Is Howie A Speed Bump? When Assistance Dogs Have Multiple Personalities

By August 5, 2014ADW Stories

ADW’s client Michelle McMaster told this story to ADW’s director of administration, Liz:

My assistance dog, who goes by the name of Howie, has been diagnosed with a rare neurological disorder known as MPDFAD (multiple personality disorder for assistance dogs).

Howie regularly acts like a dog, assistance dog, pig, human, and a comatose speed bump Golden Retriever. Yeah, that’s right; I said Comatose Speed Bump Golden Retriever. You may ask yourself, “How can a Golden Retriever be comatose if he’s so playful?”  I know this sounds contradictory, but I totally swear it’s the truth; I spend 24 hours a day with Howie.

When he accompanies me through the University of New Mexico, Howie is a respectable, distinguished assistance dog but once I have him go under a desk in a classroom, that MPFAD kicks in. He immediately goes into his comatose speed bump phase.  The best example of this is when construction was going on outside my classroom and workers were jack hammering through concrete. The floor of the classroom began to vibrate and the noise was deafening, but Howie remained a comatose speed bump throughout. As the floor vibrated, Howie’s whole body began to vibrate as well, but he didn’t move; his eyes were closed tight and he just laid there, snoring softly. This is a classic symptom of MPDFAD.

Howie also likes to roll on the floor snorting like a pig, more evidence of his disorder. He often uses the living room floor as his napkin after eating each night; rubbing his face with both paws in a scrubbing motion and then wiping all remaining food particles on the carpet emulating the human behavior of cleanliness.  Wait, what’s that Howie…?   Oh, Howie says that he is not “emulating” human behavior because he is a human, not a service dog.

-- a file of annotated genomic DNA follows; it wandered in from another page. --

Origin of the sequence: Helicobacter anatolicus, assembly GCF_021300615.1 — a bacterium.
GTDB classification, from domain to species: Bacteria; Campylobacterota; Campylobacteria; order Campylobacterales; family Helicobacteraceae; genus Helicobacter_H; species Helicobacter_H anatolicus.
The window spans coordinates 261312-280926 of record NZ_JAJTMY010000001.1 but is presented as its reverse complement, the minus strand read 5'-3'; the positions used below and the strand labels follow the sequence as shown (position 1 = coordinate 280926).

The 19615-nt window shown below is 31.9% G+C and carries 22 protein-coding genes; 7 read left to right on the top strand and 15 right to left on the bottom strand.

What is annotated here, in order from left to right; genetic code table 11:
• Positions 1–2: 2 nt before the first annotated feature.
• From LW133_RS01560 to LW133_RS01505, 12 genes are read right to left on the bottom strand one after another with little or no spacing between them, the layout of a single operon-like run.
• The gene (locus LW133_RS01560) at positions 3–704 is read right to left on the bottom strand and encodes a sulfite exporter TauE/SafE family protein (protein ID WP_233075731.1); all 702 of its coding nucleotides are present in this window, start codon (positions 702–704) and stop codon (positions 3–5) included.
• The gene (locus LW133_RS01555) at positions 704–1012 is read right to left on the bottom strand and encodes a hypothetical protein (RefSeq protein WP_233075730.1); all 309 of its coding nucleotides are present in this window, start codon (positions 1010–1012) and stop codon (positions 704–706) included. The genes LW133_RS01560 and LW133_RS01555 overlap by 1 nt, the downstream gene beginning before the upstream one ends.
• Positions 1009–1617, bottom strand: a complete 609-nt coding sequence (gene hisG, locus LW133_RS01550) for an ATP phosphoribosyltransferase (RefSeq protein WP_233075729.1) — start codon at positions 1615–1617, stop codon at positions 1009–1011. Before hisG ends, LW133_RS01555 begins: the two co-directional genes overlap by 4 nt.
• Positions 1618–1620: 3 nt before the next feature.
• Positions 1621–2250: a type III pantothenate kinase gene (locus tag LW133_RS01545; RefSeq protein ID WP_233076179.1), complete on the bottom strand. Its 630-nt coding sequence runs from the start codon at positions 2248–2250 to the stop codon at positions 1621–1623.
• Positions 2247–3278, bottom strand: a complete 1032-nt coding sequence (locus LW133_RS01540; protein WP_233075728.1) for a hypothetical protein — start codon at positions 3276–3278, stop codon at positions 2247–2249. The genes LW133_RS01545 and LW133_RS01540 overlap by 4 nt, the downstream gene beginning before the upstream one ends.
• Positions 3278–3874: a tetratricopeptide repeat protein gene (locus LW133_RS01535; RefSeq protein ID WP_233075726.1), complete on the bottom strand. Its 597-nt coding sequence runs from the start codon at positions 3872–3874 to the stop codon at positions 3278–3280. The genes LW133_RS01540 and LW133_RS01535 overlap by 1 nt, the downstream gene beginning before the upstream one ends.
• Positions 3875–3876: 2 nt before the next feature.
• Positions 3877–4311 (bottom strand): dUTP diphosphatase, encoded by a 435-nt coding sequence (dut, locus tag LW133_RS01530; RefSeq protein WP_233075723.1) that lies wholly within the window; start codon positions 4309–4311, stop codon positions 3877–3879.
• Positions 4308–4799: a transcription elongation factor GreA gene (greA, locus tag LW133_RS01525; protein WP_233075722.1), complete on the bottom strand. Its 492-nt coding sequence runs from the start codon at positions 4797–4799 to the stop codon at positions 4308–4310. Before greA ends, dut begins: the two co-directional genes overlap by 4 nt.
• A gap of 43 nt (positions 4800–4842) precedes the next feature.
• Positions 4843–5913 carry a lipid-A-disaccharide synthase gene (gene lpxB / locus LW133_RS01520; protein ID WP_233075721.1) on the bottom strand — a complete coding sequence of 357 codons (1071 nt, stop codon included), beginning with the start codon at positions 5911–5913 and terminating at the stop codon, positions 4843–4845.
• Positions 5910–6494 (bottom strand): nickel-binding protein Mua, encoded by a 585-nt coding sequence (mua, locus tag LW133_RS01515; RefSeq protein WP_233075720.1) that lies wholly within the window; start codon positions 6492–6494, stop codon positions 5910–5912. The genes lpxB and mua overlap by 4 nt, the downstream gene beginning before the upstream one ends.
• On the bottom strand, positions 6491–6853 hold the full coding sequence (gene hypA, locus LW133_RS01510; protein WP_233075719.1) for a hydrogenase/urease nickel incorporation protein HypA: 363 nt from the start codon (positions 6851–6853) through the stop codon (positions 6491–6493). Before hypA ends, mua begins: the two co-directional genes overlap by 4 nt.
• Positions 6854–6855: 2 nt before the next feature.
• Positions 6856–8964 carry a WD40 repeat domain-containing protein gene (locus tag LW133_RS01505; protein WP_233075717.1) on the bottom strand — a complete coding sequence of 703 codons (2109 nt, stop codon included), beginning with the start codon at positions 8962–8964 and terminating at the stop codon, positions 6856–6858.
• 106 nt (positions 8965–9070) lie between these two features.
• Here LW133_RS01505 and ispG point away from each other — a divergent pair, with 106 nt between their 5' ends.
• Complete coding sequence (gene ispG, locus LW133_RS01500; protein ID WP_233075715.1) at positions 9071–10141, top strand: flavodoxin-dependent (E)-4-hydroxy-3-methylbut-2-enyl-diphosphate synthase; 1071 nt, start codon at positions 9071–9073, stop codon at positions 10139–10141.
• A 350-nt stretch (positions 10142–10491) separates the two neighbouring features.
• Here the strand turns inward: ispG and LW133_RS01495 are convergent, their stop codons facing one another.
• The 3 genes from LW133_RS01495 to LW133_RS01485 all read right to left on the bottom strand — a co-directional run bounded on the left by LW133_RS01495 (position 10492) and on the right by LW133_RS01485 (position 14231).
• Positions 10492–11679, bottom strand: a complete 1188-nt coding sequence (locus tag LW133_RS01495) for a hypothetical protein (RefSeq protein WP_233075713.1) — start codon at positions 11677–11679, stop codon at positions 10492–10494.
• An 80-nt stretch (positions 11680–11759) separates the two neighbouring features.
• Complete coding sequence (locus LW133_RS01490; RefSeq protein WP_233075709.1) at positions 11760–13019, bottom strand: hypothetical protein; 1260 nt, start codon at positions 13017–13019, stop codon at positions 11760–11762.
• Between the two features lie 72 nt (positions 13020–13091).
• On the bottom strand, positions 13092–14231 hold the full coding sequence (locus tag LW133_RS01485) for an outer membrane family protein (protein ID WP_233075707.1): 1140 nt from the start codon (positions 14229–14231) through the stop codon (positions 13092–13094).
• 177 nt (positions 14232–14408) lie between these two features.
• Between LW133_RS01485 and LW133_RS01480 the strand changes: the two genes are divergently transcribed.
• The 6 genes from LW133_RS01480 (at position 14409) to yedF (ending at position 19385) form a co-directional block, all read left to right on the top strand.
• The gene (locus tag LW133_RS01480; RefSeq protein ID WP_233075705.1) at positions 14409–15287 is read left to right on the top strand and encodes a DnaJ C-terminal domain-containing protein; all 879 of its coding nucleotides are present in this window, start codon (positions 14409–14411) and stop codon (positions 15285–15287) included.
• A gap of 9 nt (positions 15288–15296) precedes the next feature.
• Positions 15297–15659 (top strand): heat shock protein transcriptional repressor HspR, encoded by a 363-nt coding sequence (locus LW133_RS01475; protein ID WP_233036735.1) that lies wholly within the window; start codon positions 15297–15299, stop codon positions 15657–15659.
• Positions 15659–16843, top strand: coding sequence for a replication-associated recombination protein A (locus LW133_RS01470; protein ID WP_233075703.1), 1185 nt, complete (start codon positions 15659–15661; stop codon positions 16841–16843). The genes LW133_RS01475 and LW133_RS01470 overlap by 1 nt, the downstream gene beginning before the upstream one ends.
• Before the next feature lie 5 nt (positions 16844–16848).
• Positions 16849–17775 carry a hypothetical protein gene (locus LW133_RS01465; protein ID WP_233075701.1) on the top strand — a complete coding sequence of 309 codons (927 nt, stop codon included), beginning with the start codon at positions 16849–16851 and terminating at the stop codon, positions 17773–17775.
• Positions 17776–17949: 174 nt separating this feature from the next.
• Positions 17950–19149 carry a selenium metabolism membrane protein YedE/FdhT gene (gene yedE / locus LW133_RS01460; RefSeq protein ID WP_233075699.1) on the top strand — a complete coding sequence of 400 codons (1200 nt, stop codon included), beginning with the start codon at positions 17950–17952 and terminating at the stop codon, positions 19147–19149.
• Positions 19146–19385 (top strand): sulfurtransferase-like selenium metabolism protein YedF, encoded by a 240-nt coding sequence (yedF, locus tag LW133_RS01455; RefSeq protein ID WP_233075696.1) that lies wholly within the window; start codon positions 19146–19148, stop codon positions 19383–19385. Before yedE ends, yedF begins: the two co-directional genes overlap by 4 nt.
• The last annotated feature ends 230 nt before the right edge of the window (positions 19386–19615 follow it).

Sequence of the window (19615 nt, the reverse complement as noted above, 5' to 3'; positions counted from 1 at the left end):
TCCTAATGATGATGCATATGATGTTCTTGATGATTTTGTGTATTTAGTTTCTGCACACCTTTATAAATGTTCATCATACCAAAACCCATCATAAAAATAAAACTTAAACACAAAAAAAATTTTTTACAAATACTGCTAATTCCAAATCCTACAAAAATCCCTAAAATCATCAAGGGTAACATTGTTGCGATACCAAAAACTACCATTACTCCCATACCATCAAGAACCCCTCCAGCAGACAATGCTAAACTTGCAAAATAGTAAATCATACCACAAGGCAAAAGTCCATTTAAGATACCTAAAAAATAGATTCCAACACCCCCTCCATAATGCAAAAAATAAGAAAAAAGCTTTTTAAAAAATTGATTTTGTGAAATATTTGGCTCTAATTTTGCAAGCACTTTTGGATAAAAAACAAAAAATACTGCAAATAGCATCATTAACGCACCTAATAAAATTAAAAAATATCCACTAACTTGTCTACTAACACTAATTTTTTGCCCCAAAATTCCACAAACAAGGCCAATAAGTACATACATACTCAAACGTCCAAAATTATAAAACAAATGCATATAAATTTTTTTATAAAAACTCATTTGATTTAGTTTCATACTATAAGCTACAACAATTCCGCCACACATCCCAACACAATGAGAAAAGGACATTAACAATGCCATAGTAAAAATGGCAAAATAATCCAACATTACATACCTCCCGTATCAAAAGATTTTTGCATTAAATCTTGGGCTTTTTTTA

The final symptom that makes me positive Howie suffers from MPDFAD is his love of amusement park rides. A couple months ago, my family and I (Howie, too) went on vacation to SeaWorld.  Howie insisted that he go on the rides and when I told him dogs couldn’t go on rides, he reminded me he wasn’t a dog. So what could I do – I took him on the Pin Wheel (a type of Ferris Wheel) and Rio Loco (a water ride).

What “normal” Golden Retriever goes on amusement park rides? I don’t know any others, that’s for sure.  The only logical explanation for such behavior is MPDFAD.  Howie is a great success as my assistance dog, despite this disorder.  If you would like more information about this condition though, please contact Assistance Dogs of the West.

Michelle McMaster, Howie’s person